Respect Others — Even if They Haven’t Earned It
How to respect people who don’t “deserve” respect
Doug Britton, MFT
Introduction: It can be hard to respect others
I often hear one person say something along the lines of, “He (or she) hasn’t earned my respect.” Spouses often say this about each other. Parents say this about their teenage or adult children. Children say this about their parents. Most of us slip into this way of thinking when we talk about politicians.
It’s normal to feel this way, yet it isn’t the attitude God wants us to have. We can be aware of others’ faults, and there may be times when we need to discuss problems or confront sin, yet the Bible tells us that we need to maintain an attitude of respect for everybody.
May these guidelines, adapted from Chapter 5 of the book Encouraging Your Spouse, help you develop a godly, respectful attitude toward those around you.
Show respect because God commands it
A good starting point is to respect others because God said to. For example, we read in the Bible that husbands and wives are to respect their spouse:
… and the wife must respect her husband. (Ephesians 5:33)
Husbands, in the same way be considerate as you live with your wives, and treat them with respect … (1 Peter 3:7)
The same principle applies to other relationships. Peter wrote that we should show respect to everyone and honor the king, although the king in those days was an evil person (1 Peter 2:17).
Related: What does God say about anger?
Respect others because of their position
You can respect your spouse, boss, children, parents, and others because of their position. For example, after David killed Goliath, he became more popular than King Saul. Saul became jealous and determined to kill David, so David fled.
Saul gathered his army and chased David. On two different occasions, when Saul’s army was pursuing David, David had the chance to kill Saul.
Most of us would say David had every right to kill Saul. After all, Saul was trying to kill him. Yet although he knew that Saul’s actions did not deserve respect, David honored Saul as his king and refused to kill him. At his second opportunity to kill Saul, David said, “The LORD forbid that I should lay a hand on the LORD’S anointed” (1 Samuel 26:11).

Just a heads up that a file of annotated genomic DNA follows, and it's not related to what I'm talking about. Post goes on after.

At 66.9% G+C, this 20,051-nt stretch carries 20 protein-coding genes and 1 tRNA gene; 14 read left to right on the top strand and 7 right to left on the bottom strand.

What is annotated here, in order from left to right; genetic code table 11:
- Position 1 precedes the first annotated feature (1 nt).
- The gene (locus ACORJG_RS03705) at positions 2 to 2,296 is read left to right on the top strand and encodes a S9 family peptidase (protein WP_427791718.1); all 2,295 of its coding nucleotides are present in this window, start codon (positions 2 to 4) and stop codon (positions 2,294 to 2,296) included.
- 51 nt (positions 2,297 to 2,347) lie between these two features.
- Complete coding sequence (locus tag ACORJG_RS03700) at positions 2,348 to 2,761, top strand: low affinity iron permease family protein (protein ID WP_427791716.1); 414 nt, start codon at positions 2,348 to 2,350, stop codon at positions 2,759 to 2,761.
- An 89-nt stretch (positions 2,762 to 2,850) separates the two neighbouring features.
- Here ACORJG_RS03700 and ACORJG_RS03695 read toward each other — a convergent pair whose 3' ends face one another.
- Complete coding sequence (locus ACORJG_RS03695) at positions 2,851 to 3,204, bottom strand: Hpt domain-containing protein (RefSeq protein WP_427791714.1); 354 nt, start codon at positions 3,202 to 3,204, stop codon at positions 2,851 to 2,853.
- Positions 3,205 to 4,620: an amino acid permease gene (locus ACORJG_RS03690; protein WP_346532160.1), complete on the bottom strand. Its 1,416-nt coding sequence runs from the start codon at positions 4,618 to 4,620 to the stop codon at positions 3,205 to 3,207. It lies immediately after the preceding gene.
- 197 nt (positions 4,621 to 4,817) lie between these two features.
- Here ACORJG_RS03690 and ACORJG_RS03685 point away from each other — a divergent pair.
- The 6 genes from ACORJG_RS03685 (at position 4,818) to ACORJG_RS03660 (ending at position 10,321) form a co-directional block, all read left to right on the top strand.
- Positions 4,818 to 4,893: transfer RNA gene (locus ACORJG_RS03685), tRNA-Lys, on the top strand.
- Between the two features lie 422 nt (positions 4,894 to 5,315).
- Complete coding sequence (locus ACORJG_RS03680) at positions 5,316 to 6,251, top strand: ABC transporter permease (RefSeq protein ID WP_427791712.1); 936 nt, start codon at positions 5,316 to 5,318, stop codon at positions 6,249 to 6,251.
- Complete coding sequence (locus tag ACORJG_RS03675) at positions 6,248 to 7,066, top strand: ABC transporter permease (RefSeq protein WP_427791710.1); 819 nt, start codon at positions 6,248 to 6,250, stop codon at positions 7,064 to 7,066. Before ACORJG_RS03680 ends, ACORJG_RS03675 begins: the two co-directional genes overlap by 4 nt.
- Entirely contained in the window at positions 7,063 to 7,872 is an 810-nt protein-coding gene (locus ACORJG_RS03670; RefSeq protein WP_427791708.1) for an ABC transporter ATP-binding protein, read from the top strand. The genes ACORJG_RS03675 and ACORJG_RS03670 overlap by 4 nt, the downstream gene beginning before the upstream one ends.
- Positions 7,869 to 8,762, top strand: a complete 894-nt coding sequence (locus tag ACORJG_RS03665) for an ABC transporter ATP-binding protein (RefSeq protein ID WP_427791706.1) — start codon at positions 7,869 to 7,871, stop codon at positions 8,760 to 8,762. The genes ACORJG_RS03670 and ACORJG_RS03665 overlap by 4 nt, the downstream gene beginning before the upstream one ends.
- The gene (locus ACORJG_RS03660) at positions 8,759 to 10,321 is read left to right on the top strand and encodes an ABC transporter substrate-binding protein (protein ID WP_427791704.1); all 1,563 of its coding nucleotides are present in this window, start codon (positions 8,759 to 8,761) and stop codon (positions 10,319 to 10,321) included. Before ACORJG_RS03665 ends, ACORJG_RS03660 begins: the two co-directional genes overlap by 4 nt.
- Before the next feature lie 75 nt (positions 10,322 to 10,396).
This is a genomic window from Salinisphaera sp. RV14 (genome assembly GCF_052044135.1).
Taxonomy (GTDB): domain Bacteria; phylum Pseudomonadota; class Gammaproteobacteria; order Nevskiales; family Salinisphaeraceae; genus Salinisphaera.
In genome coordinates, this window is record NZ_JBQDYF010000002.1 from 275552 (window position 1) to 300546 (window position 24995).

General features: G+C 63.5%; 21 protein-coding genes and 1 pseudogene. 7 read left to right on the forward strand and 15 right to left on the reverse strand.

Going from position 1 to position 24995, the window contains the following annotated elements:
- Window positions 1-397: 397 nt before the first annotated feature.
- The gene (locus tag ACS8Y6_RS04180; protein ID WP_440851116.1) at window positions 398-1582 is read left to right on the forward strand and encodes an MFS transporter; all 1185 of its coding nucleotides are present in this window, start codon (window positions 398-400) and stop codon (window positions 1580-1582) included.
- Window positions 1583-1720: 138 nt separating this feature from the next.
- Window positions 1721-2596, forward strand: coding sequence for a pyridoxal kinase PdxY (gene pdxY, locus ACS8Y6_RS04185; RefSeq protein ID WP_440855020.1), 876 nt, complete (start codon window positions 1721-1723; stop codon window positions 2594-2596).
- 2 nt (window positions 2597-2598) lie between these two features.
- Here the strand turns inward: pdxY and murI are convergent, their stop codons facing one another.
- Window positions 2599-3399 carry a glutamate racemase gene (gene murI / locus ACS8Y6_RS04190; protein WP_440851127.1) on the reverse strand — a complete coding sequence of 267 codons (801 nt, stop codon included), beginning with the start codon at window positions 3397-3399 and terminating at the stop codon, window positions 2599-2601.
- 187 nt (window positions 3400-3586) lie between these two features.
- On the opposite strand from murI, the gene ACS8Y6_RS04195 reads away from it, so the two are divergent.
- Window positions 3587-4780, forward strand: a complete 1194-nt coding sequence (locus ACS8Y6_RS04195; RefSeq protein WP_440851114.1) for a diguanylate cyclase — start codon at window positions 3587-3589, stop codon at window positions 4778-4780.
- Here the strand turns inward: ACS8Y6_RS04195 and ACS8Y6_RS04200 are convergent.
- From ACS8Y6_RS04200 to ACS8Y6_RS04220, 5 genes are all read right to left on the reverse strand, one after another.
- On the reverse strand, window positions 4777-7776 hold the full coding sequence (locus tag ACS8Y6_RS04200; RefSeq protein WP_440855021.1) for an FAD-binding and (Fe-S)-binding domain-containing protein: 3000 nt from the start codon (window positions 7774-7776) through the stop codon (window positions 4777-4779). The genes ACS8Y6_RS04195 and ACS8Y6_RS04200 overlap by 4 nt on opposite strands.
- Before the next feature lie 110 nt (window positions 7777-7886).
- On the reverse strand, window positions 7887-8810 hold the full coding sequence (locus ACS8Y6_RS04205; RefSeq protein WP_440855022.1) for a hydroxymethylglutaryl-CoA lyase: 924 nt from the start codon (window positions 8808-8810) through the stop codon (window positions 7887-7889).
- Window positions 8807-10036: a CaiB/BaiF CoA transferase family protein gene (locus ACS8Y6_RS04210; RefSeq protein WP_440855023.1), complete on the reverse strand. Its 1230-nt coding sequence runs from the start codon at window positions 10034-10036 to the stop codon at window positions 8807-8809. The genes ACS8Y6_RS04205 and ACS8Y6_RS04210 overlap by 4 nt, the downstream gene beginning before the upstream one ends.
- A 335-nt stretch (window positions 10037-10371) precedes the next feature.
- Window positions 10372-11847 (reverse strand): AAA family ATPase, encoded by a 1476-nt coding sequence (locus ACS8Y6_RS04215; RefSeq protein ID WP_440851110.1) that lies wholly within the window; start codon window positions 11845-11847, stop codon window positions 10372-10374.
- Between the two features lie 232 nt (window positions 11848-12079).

God wants you to respect others because of their position in your life.
Acknowledge that others have weaknesses
Everyone is imperfect. Be careful not to let their failures erode your respect for their good qualities.
Related: Replace irritation with grace
Look for things that you can respect
You can find something to respect in anybody if you look hard enough.
Respect others as children of God
When with Christians, you are with God’s children and should honor them accordingly—regardless of how they are acting. (Of course, when you are with non-Christians, respect is still necessary.)
Respect others as made in the image of God
The Bible says, “For in the image of God has God made man” (Genesis 9:6). Whether or not someone is a Christian, honor him or her as God’s creation.
Honor others because God loves them
The Bible says, “This is love: not that we loved God, but that he loved us and sent his Son as an atoning sacrifice for our sins” (1 John 4:10). Do not dishonor someone God loves.
Respect others’ desire to be good people
Your husband, wife, parent, child, boss or employee may make foolish decisions. He or she may be lazy and forgetful. Yet chances are good he or she wants to be a good person and do the right thing. You can respect the desire of someone’s heart even if you are disappointed by his or her actions.
Related: How to love others as-is
Honor others for their potential
See others as God does. Each of us has an amazing potential. Gideon was a fearful man, living hidden from the enemy, yet the angel of the Lord greeted him by saying, “The Lord is with you, mighty warrior” (Judges 6:12). The angels greeting was not because of anything Gideon had done, but because he knew how God planned to use Gideon.
Who is someone you have had trouble respecting?
Which of these insights will help you treat him or her with more respect—even if he or she has not “earned” your respect?
Related: Why should I love my enemies?
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About Doug Britton, MFT
Doug Britton, Bible-based Marriage and Family Therapist, has helped hundreds of thousands of people as a therapist, clinical director of a treatment center, seminar speaker, radio cohost, and author of over twenty books that show how to apply God's truths in your daily life. (Visit www.dougbrittonbooks.com.)
Copyright © 2020 Doug Britton. Permission granted to print for personal use. (Scripture verses are from the New International Version, copyright © 1984.) See reprint policy.